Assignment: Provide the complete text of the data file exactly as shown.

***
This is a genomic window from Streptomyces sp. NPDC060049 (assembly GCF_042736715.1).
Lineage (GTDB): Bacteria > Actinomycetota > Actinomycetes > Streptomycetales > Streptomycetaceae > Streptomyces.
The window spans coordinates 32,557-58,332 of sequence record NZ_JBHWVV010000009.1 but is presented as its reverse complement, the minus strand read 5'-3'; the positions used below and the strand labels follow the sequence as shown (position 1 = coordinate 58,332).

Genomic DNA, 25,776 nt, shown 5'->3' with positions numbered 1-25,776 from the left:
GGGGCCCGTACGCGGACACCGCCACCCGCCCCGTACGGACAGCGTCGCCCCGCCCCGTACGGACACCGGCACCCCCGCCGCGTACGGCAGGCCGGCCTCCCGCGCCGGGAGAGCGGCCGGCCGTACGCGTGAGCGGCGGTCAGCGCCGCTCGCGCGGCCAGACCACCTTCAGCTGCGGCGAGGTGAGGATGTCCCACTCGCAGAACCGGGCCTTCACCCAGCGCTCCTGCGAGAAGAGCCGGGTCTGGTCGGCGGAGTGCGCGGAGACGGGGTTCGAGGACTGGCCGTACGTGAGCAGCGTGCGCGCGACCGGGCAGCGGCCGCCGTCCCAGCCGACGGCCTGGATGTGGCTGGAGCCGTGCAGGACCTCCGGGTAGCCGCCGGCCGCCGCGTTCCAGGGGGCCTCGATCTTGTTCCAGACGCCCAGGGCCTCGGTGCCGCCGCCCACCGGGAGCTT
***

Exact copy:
This is a genomic window from Streptomyces sp. NPDC060049 (assembly GCF_042736715.1).
Lineage (GTDB): Bacteria > Actinomycetota > Actinomycetes > Streptomycetales > Streptomycetaceae > Streptomyces.
The window spans coordinates 32,557-58,332 of sequence record NZ_JBHWVV010000009.1 but is presented as its reverse complement, the minus strand read 5'-3'; the positions used below and the strand labels follow the sequence as shown (position 1 = coordinate 58,332).

Genomic DNA, 25,776 nt, shown 5'->3' with positions numbered 1-25,776 from the left:
GGGGCCCGTACGCGGACACCGCCACCCGCCCCGTACGGACAGCGTCGCCCCGCCCCGTACGGACACCGGCACCCCCGCCGCGTACGGCAGGCCGGCCTCCCGCGCCGGGAGAGCGGCCGGCCGTACGCGTGAGCGGCGGTCAGCGCCGCTCGCGCGGCCAGACCACCTTCAGCTGCGGCGAGGTGAGGATGTCCCACTCGCAGAACCGGGCCTTCACCCAGCGCTCCTGCGAGAAGAGCCGGGTCTGGTCGGCGGAGTGCGCGGAGACGGGGTTCGAGGACTGGCCGTACGTGAGCAGCGTGCGCGCGACCGGGCAGCGGCCGCCGTCCCAGCCGACGGCCTGGATGTGGCTGGAGCCGTGCAGGACCTCCGGGTAGCCGCCGGCCGCCGCGTTCCAGGGGGCCTCGATCTTGTTCCAGACGCCCAGGGCCTCGGTGCCGCCGCCCACCGGGAGCTT